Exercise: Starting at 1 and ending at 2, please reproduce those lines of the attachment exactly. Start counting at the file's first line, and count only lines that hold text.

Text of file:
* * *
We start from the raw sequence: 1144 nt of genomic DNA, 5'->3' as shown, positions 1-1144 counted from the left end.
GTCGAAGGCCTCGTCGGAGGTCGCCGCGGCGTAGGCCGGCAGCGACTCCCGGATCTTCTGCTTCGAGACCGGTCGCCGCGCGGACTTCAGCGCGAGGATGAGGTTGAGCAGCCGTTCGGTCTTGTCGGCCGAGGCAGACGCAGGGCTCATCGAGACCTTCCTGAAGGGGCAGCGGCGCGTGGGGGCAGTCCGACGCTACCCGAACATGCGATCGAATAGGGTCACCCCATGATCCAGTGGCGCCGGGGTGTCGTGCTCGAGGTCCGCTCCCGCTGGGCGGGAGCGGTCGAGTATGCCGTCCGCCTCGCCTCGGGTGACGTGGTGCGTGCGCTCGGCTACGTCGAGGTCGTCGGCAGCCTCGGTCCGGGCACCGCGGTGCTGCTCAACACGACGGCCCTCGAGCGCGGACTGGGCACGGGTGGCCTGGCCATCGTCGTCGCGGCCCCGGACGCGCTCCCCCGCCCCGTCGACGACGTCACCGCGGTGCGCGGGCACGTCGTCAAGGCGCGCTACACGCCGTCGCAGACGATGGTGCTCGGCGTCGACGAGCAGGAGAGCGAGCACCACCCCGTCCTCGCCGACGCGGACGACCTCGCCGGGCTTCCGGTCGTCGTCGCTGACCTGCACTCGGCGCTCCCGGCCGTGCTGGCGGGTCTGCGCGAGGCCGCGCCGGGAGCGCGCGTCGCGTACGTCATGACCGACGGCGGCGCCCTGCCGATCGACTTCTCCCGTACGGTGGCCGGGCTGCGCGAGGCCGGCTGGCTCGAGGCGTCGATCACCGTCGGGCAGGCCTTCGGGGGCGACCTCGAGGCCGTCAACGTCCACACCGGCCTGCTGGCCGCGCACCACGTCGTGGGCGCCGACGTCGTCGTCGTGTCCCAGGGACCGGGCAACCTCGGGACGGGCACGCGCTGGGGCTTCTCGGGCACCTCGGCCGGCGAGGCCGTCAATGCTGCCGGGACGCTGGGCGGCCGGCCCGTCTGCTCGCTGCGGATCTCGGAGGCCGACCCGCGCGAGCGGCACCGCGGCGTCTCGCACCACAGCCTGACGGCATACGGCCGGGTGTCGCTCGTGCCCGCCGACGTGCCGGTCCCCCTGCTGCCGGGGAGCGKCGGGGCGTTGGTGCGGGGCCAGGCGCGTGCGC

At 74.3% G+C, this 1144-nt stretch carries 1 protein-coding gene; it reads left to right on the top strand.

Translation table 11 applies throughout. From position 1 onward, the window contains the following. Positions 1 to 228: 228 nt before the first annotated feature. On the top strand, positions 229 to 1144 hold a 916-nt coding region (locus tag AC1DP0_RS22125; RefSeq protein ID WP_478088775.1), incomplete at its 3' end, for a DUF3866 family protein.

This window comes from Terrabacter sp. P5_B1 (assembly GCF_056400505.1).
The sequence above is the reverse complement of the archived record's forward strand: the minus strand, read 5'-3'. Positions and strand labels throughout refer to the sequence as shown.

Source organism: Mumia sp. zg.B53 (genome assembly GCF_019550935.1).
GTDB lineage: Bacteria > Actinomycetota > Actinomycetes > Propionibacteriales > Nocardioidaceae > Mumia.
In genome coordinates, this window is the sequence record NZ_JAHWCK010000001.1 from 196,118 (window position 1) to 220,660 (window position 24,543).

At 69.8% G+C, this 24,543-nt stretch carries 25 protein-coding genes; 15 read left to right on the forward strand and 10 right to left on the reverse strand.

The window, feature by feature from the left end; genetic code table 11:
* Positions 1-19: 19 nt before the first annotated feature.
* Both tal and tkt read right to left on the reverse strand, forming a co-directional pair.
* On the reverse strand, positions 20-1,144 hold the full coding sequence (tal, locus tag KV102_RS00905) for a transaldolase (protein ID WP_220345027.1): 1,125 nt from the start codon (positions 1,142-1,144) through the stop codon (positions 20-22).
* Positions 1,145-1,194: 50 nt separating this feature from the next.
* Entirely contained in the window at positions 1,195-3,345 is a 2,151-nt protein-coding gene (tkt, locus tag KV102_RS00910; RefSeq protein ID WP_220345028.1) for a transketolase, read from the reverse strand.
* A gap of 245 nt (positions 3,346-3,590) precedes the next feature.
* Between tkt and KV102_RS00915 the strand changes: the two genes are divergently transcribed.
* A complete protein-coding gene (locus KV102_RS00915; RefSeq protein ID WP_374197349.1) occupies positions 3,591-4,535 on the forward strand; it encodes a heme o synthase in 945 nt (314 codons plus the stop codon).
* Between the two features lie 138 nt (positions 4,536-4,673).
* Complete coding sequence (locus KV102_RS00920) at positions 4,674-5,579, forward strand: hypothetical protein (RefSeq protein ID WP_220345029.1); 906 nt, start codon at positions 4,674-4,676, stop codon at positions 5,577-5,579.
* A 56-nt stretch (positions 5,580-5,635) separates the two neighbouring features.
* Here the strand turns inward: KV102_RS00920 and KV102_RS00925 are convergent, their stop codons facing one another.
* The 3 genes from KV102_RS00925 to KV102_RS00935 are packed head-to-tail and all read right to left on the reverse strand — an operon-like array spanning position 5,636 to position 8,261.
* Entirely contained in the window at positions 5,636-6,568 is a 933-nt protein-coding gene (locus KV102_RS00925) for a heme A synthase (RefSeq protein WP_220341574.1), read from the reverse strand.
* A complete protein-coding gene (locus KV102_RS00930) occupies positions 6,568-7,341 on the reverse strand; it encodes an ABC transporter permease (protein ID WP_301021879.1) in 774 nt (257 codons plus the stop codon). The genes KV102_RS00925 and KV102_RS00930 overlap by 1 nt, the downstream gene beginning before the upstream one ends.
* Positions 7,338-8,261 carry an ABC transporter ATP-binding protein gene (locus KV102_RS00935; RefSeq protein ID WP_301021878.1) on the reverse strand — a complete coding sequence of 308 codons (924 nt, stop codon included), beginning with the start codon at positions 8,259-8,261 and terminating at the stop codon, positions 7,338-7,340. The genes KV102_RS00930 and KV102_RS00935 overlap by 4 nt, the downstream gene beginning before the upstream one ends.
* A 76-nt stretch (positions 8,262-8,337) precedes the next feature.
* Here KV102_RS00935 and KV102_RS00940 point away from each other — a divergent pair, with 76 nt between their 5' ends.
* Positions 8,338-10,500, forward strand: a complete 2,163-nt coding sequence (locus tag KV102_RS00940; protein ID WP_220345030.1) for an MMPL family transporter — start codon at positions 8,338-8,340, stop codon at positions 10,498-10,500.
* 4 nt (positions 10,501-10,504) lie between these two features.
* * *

We start from the raw sequence: 1144 nt of genomic DNA, 5'->3' as shown, positions 1-1144 counted from the left end.
GTCGAAGGCCTCGTCGGAGGTCGCCGCGGCGTAGGCCGGCAGCGACTCCCGGATCTTCTGCTTCGAGACCGGTCGCCGCGCGGACTTCAGCGCGAGGATGAGGTTGAGCAGCCGTTCGGTCTTGTCGGCCGAGGCAGACGCAGGGCTCATCGAGACCTTCCTGAAGGGGCAGCGGCGCGTGGGGGCAGTCCGACGCTACCCGAACATGCGATCGAATAGGGTCACCCCATGATCCAGTGGCGCCGGGGTGTCGTGCTCGAGGTCCGCTCCCGCTGGGCGGGAGCGGTCGAGTATGCCGTCCGCCTCGCCTCGGGTGACGTGGTGCGTGCGCTCGGCTACGTCGAGGTCGTCGGCAGCCTCGGTCCGGGCACCGCGGTGCTGCTCAACACGACGGCCCTCGAGCGCGGACTGGGCACGGGTGGCCTGGCCATCGTCGTCGCGGCCCCGGACGCGCTCCCCCGCCCCGTCGACGACGTCACCGCGGTGCGCGGGCACGTCGTCAAGGCGCGCTACACGCCGTCGCAGACGATGGTGCTCGGCGTCGACGAGCAGGAGAGCGAGCACCACCCCGTCCTCGCCGACGCGGACGACCTCGCCGGGCTTCCGGTCGTCGTCGCTGACCTGCACTCGGCGCTCCCGGCCGTGCTGGCGGGTCTGCGCGAGGCCGCGCCGGGAGCGCGCGTCGCGTACGTCATGACCGACGGCGGCGCCCTGCCGATCGACTTCTCCCGTACGGTGGCCGGGCTGCGCGAGGCCGGCTGGCTCGAGGCGTCGATCACCGTCGGGCAGGCCTTCGGGGGCGACCTCGAGGCCGTCAACGTCCACACCGGCCTGCTGGCCGCGCACCACGTCGTGGGCGCCGACGTCGTCGTCGTGTCCCAGGGACCGGGCAACCTCGGGACGGGCACGCGCTGGGGCTTCTCGGGCACCTCGGCCGGCGAGGCCGTCAATGCTGCCGGGACGCTGGGCGGCCGGCCCGTCTGCTCGCTGCGGATCTCGGAGGCCGACCCGCGCGAGCGGCACCGCGGCGTCTCGCACCACAGCCTGACGGCATACGGCCGGGTGTCGCTCGTGCCCGCCGACGTGCCGGTCCCCCTGCTGCCGGGGAGCGKCGGGGCGTTGGTGCGGGGCCAGGCGCGTGCGC